Cock on. Set up in Shoreditch Town Hall, it's an intimate in-the-round space with three banks of seating with different-coloured cushions on them: At the box office there's jars with pink, blue and yellow buttons in them, and the colour you choose tells you which part of the auditorium to sit in - although, being small and in-the-round, it probably doesn't matter much where you end up. Judging by the spread of audience members, given that choice of colours, most people will go for blue, and pink is very unpopular. Andy and I sat in the yellow area for the first of the three plays, Nick Payne's One Day When We Were Young, directed by Clare Lizzimore.
It's a snowy night in 1942, and Leonard (Andrew Sheridan) and Violet (Maia Alexander) are in a hotel room together. He's about to depart for the War, and this possibly being the last time they'll see each other they're going to have sex. Both are virgins, but Violet's had a look at a book she found in her parents' house that she thinks should tell them all they need to know. And Leonard can't afford a ring, but if they both survive the next few years they'll wait for each other.
Constellations, which is probably my favourite of Payne's plays so far. Nor does it make any grand social or political points, but instead it has the smaller and no less worthy ambition of telling a small, simple story well, and bringing to life a couple of characters we get to feel something for.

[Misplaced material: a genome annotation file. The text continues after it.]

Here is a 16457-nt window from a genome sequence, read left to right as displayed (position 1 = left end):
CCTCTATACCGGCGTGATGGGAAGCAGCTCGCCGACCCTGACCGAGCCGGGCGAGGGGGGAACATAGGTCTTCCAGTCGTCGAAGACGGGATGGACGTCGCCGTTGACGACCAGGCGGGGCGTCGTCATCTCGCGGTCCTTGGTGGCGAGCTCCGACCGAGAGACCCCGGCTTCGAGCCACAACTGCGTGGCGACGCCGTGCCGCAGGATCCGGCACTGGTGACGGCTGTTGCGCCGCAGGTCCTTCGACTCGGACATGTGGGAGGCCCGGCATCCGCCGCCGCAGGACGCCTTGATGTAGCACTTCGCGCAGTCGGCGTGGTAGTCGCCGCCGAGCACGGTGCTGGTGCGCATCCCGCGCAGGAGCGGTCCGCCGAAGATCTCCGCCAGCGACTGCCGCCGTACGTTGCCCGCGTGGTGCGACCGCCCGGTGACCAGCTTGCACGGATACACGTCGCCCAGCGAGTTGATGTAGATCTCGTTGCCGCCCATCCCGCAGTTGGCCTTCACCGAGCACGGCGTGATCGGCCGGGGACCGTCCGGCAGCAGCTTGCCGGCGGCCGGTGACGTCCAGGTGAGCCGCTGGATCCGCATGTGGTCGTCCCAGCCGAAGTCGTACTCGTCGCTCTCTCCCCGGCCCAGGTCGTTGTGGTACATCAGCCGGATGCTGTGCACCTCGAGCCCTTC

cross-gender performance can go wrong, to see another kind of performance that actors often overdo, treated with a restraint that makes them all the more effective - I really felt for the old couple of the final scene.
Andy and I weren't quite in agreement about the play, although he liked it he wasn't crazy about the final scene. Personally my last favourite was the middle one - perhaps because, having seen what the structure of the play was, I got impatient to see what the final jump in time would bring. We also disagreed about the recurring theme of the two discussing products of the time, which Andy thought was hammering home the time periods a bit. Personally I found the opening's excitement over Bournville chocolate, middle section's accumulation of electrical goods, and closing scene's mobile phone and discussion of whether Jaffa Cakes are a cake or a biscuit, an unfussy evocation of time passing. And, the more I think of it, quite a canny observation of how both the time period and where someone is in their life can be defined by their little luxuries.
One Day When We Were Young by Nick Payne is booking in repertory until the 27th of October at the Roundabout Auditorium, Shoreditch Town Hall.
Running time: 1 hour 15 minutes straight through.